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healthy pregnancy

 Hi Folks! This post comes to us from Emily Oster, an economics professor at the University of Chicago, and the author oExpecting Better: Why the Conventional Pregnancy Wisdom is Wrong – and What you really Need to Know. She tweets @ProfEmilyOster and she’s a non-alarmist. Woo-hoo! – L.

FEAR AND THE PREGNANT WOMAN by Emily Oster

When you’re pregnant, it can sometimes seem like you should be afraid of everything.  Even some things you may not have thought of.  Last week I saw an article about how you shouldn’t swim (causes asthma in your kid later, I guess).  A few months ago one of my Chinese friends was horrified to learn I hadn’t worn a radiation vest while working at my computer during pregnancy.

I’m an economist – my job is data – and when I was pregnant I spent a lot of time combing through studies and data in the hopes of identifying which risks were real, and which were exaggerated.  The result was my book, Expecting Better, and in it I suggest that a lot of pregnancy risks are exaggerated.  A little bit of coffee?  Fine.  A little bit of deli ham?  Probably also okay.  Sushi?  Yes.

Some of the rules are there for good reason (tobacco is a definite no-no, as are hot tubs) but I make the case that pregnant women should be able to live with a lot less fear.

Since the book has come out I’ve heard from a lot of women who love this message.  But I’ve also heard from some who feel that it’s all well and good to know what the risks are, but they’re still going to avoid everything.  Their reasoning, often, is that if something did go wrong – even if for a reason having nothing to do with their behavior – they would blame themselves unless they did everything perfectly.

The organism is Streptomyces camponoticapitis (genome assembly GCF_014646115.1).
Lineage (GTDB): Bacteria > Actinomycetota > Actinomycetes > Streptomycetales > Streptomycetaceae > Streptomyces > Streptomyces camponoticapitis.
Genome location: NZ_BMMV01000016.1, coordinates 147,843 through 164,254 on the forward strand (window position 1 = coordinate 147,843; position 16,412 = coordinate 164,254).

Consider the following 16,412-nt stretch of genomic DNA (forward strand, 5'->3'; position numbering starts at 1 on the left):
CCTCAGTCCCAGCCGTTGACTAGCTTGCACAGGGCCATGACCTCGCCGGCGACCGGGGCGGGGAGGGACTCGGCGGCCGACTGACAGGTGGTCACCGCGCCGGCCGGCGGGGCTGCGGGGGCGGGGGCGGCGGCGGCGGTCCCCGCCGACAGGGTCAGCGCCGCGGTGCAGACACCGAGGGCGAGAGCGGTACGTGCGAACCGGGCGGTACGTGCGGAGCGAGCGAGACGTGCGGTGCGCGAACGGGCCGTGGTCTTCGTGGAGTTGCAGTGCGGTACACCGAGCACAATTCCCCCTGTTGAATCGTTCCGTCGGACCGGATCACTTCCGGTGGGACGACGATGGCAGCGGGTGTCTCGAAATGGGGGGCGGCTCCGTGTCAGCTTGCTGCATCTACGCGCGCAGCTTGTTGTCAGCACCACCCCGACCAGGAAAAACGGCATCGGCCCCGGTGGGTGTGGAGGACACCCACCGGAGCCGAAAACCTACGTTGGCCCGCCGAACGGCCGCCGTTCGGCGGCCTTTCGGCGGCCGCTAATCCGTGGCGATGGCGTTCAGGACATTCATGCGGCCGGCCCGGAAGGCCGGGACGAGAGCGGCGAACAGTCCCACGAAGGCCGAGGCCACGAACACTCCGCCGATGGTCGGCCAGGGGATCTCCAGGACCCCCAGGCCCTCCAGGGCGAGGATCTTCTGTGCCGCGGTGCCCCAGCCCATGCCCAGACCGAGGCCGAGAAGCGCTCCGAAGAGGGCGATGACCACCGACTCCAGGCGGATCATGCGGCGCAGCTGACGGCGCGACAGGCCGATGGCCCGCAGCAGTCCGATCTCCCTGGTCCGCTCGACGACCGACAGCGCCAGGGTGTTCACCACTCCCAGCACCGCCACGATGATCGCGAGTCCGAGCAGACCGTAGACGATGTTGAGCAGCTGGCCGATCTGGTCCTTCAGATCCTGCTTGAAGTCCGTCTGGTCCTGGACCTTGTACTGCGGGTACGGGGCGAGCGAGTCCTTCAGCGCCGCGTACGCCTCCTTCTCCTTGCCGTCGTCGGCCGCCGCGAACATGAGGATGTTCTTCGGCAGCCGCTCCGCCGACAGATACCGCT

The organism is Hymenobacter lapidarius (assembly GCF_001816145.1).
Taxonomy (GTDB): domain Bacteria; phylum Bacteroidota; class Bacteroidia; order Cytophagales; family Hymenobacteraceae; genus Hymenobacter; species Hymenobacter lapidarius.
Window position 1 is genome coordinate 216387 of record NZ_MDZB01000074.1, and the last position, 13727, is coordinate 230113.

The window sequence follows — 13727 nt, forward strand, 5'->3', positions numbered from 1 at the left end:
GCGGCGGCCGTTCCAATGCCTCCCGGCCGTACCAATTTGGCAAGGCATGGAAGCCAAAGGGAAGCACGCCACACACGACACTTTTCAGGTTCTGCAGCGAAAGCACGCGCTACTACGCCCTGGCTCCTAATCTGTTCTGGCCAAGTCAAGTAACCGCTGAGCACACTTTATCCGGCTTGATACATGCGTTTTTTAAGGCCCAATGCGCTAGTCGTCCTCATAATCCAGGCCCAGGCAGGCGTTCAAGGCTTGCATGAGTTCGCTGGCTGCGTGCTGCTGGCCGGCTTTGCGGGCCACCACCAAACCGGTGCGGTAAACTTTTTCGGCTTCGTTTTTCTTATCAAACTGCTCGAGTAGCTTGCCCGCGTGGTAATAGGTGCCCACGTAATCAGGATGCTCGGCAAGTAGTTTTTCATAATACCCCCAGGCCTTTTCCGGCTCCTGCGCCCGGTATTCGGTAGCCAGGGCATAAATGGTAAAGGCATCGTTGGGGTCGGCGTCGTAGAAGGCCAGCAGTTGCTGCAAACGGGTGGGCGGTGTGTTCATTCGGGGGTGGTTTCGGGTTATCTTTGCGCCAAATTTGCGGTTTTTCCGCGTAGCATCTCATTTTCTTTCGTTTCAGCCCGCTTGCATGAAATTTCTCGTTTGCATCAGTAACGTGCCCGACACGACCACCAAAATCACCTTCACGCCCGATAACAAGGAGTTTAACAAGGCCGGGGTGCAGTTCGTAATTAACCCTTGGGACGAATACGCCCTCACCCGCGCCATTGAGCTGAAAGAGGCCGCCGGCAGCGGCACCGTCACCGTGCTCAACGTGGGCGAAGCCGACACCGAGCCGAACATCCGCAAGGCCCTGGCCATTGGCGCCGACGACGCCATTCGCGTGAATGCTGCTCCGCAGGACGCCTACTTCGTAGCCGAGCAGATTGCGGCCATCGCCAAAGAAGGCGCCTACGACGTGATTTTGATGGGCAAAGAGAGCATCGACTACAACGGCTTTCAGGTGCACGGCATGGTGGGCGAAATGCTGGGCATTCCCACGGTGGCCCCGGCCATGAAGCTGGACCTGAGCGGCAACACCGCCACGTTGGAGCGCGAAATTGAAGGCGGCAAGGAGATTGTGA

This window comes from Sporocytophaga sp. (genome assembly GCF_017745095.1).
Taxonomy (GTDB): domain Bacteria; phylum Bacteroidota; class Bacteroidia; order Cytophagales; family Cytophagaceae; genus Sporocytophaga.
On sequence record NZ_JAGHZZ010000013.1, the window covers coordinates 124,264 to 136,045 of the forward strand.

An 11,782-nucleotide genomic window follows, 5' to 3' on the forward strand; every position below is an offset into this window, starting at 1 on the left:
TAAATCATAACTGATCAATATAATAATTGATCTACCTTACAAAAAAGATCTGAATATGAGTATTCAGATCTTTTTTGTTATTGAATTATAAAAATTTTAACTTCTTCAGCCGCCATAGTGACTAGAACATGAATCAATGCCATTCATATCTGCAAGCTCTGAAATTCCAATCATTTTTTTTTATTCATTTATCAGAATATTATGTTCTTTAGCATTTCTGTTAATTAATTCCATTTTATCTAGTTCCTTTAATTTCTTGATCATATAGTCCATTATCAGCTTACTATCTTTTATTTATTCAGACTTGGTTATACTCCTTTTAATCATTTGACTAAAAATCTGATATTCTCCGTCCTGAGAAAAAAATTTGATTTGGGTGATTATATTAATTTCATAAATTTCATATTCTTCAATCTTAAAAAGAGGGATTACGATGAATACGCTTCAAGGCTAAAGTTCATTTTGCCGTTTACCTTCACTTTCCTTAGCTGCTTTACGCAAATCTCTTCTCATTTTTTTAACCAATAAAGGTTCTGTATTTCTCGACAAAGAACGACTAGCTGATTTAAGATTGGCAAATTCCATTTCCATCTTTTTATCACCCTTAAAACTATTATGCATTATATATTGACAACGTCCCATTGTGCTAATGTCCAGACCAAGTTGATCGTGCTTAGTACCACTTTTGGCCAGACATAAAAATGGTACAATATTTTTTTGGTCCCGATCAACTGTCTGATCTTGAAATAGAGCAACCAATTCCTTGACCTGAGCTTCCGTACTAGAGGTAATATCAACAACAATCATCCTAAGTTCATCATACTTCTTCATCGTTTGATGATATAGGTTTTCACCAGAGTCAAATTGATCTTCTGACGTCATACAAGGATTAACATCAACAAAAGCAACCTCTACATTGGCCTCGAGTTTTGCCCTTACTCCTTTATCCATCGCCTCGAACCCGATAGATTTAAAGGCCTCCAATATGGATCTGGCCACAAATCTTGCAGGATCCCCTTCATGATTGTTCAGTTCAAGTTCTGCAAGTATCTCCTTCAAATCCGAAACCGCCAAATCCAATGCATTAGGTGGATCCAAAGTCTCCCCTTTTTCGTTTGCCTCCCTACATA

A post on the Motherlode blog made this point plainly: the author lost a baby to listeria, and even though she doesn’t know what the source of the infection was, she still blames herself for a few deli sandwiches during the pregnancy.

The possibility that you might feel this way is certainly something women should think about in making these choice, but it is also something I think we should fight against.  Women – mothers – increasingly seem to feel like it is our fault if anything goes wrong with a pregnancy, or with our children.  Forget about going wrong, we blame ourselves if our kid isn’t perfect in every way.

Shortly after my book came out, someone emailed me, distraught, having had a miscarriage.  She wanted to know if she might have caused this by pumping her own gas, or by having a single glass of wine before she knew she was pregnant.  Of course the answer was no, but I felt sad that she even needed to ask.  I am all for the idea of taking appropriate cautions, and of doing what is best for our kids.  But I also think we need to ease up on the guilt.  By doing so, we may dial back the fear, as well. – E.O.

Lenore here: I so agree that we have gone overboard blaming ourselves (or worrying we will be blamed) if anything goes wrong with our kids at any stage of their lives, beginning in the womb. In my lectures I talk about how, for instance, the “What to Expect” book tells readers to consider EACH BITE a chance to give their baby better odds and possibly even a better life. Nine months is a lot of bites to think hard about, and the flip side of trying to be “good” is that any step off that tightrope of perfection feels like YOU are to blame if your child isn’t perfect.

This whole outlook feels less like a new age kind of healthy mama perspective and more like Henry the VIII who blamed Anne Boleyn for having a child with birth defects. I’d really like to move forward, not backward, when it comes to thinking pregnant women can control all outcomes if only they are more strict, vigilant and self-sacrificing. Or, in Anne Boleyn’s case, if they’d only stop consorting with the devil. – L. 

 

I hope i didn't eat a single bite incorrectly!
I hope she didn’t eat a single less-than-optimal bite!